2005 WI App 123


court of appeals of wisconsin

published opinion



Case No.:



Complete Title of Case:




State of Wisconsin, 





Damian Darnell Washington,






Opinion Filed:

May 17, 2005

Submitted on Briefs: 

April 5, 2005

Oral Argument: 





Wedemeyer, P.J., Curley and Kessler, JJ.










On behalf of the defendant-appellant, the cause was submitted on the briefs of Diana M. Felsmann, assistant state public defender, of Milwaukee. 






On behalf of the plaintiff-respondent, the cause was submitted on the brief of Peggy A. Lautenschlager, attorney general, and William C. Wolford, assistant attorney general. 





2005 WI App 123






May 17, 2005


Cornelia G. Clark

Clerk of Court of Appeals







This opinion is subject to further editing.  If published, the official version will appear in the bound volume of the Official Reports. 


A party may file with the Supreme Court a petition to review an adverse decision by the Court of Appeals.  See Wis. Stat. § 808.10 and Rule 809.62. 





Appeal No. 


Cir. Ct. No.  2003CF4948









State of Wisconsin, 






Damian Darnell Washington, 






            APPEAL from a judgment and an order of the circuit court for Milwaukee County:  Timothy G. Dugan, Judge.  Reversed and cause remanded. 

            Before Wedemeyer, P.J., Curley and Kessler, JJ.

1            CURLEY, J.    Damian Darnell Washington appeals from a judgment convicting him of one count of possession of cocaine, one gram or less, with intent to deliver, and also from an order denying his postconviction motion, which sought reconsideration of the trial court’s denial of his suppression motion.  Washington agrees with the trial court’s determination that the police did not have reasonable suspicion to initially stop him.  However, Washington contends that the trial court erred in finding he tossed the evidence before acquiescing to the show of authority, and thus, he argues, the evidence tossed after this illegal seizure must be suppressed as “fruits of the poisonous tree.”  We agree.  Accordingly, we reverse and remand for further proceedings consistent with this opinion.

I.  Background.

            2            On August 23, 2003, at approximately 3:00 p.m., Milwaukee Police Officers David Howard and Rudy Gudgeon were on patrol in plain clothes, and in an unmarked squad car, on the 1600 block of West Locust Street to investigate a complaint of loitering and drug sales at an allegedly vacant house.  Washington was in front of the house that the police were investigating, and after one of the officers recognized him from past encounters, they ordered him to stop.  Washington stopped initially, but also took a few steps backwards and allegedly looked nervous.  He then threw his hands up and a towel flew out of his hand.  At that point, Washington was pushed to the ground and subdued.  One of the officers retrieved the towel and discovered the cocaine, which was in a baggie that had been wrapped in the towel.  Washington was charged with one count of possession of cocaine, one gram or less, with intent to deliver.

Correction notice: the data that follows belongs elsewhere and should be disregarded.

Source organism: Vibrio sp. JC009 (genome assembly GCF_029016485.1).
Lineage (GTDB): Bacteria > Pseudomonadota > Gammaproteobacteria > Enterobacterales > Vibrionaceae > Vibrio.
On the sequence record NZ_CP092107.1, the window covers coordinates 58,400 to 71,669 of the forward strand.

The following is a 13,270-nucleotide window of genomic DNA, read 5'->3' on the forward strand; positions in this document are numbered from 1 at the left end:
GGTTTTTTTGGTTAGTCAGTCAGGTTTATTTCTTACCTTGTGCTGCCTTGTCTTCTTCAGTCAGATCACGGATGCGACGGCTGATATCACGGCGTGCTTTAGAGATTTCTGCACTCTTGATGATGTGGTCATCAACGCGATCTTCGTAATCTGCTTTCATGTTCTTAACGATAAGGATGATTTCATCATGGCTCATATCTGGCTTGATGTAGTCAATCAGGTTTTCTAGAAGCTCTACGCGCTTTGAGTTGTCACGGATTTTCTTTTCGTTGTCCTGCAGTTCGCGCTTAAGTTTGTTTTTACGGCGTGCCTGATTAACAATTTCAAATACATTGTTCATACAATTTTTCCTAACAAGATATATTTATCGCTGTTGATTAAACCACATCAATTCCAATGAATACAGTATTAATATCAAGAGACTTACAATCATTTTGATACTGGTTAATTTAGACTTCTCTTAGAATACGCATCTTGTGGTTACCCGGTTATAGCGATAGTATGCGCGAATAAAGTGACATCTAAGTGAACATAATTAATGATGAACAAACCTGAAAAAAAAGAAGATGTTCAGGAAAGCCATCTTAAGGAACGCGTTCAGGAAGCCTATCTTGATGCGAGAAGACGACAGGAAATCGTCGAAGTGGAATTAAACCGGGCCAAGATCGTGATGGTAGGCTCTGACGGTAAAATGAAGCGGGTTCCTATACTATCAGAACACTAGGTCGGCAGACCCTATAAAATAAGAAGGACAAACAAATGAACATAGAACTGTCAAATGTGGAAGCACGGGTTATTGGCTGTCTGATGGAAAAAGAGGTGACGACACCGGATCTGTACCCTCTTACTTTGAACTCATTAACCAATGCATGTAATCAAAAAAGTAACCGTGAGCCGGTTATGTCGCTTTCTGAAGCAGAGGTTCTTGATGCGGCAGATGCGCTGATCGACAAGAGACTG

3            At the suppression hearing, Officer Howard testified that he had come into contact with Washington on two prior occasions that August.  He also testified that he knew Washington did not live in the area, and had been told by another officer that Washington had been apprehended for narcotic sales in the past.  Although Officer Howard did not claim to have seen Washington commit a crime before the stop, he did testify that he thought Washington was involved in criminal activity, and wanted to cite him for loitering in front of the house, which he believed was vacant.  He testified that he was within two to three feet of Washington when he told him to stop.  Washington stopped, “but he … had the motion that he wanted to run.  I told him not to run; stand there.  He continued to look nervous.  He wanted to run.  At that point, I’m familiar that he – what he may do.  I drew my weapon.”  As Officer Howard got closer, he testified that Washington threw up his hands, with his palms facing backwards, and the towel flew out.  Officer Howard proceeded to subdue him and pat him down.